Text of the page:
Largely as a result of his work, the evaluation of teaching excellence has become much more sophisticated since 1990. Nevertheless, the scholarship of teaching and learning continues to be undervalued and overlooked. Most promotion and tenure systems continue to emphasize research performance in the sciences, including publication in a relatively small number of journals. Governments emphasize research excellence in determining funding allocations to universities to the detriment of teaching excellence. This has driven behavior in universities and academic communities that has contributed to the crisis in academic publishing we see today. Faculty recognize that their advancement depends to a large extent on their success in publishing.

            Principle 2:  Academic excellence thrives on diversity

Academic excellence, diversity and educational quality are intertwined. Nationally and internationally we need to ensure that universities and systems take into account the students and communities they serve. This requires differentiated academic missions that demonstrate excellence in different ways.  University missions are too often driven by external pressures such as rankings. This trend can only be reversed by government agencies and other bodies such as research grant councils and accreditation agencies, working together to value and support diverse academic communities.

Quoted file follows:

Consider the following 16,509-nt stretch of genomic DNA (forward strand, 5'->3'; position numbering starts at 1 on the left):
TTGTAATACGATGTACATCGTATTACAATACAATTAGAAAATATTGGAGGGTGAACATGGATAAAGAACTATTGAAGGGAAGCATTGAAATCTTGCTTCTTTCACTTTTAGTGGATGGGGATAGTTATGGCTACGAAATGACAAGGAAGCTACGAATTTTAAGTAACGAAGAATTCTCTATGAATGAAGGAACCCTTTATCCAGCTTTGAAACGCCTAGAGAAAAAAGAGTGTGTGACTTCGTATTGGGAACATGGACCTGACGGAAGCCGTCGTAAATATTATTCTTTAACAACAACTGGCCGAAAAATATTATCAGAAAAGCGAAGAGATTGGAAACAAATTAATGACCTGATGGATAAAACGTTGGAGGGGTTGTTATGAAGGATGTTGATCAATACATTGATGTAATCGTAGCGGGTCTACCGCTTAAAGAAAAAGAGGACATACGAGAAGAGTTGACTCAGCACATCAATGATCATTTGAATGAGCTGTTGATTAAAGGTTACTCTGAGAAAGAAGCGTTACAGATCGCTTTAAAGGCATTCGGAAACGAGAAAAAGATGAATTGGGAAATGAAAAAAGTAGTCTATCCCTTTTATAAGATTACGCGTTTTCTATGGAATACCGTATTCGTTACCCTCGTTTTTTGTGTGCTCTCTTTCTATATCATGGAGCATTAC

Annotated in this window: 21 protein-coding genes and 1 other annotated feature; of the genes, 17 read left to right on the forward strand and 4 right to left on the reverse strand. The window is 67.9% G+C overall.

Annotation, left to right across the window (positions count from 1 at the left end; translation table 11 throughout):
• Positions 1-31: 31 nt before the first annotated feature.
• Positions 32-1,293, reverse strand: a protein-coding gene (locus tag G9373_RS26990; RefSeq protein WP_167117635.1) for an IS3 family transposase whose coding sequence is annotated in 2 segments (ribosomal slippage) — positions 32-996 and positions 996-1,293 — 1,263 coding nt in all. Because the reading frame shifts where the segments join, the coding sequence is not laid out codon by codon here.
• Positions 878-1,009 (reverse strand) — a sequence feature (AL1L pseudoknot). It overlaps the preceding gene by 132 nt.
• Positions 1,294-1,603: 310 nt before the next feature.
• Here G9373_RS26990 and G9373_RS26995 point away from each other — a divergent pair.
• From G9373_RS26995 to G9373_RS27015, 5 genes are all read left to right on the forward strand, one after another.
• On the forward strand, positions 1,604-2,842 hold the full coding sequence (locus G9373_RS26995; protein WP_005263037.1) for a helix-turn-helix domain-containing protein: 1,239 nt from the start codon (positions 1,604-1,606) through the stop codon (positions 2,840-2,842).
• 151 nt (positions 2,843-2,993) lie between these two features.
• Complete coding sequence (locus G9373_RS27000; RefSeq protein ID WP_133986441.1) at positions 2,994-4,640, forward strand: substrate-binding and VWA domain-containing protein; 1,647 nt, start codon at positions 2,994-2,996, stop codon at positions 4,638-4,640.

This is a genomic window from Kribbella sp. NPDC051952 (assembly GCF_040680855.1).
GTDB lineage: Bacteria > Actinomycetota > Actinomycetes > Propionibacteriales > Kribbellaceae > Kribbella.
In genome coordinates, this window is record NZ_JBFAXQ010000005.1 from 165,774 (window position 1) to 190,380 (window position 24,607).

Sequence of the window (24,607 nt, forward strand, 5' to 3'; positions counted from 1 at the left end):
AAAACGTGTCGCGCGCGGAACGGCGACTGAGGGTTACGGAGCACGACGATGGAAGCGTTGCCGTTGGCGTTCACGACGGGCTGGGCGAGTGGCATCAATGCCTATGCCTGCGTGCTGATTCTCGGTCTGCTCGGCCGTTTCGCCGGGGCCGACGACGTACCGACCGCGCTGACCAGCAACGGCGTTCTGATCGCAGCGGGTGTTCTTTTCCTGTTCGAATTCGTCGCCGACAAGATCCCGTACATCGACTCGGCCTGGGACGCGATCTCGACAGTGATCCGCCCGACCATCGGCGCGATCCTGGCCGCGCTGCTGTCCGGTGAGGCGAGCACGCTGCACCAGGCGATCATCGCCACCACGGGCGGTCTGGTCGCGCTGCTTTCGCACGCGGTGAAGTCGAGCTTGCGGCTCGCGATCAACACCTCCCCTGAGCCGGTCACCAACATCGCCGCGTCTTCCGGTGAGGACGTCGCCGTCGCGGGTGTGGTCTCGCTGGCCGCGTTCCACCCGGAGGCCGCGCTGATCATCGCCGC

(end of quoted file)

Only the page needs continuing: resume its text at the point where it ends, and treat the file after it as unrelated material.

Likewise, academic publishing requires diversification. The field remains dominated by a small number of publishing companies in the developed world—mainly in the United States, United Kingdom, The Netherlands, and Germany. Editors and editorial board members are predominantly from the US, European countries and Australia. Diversity is largely ignored.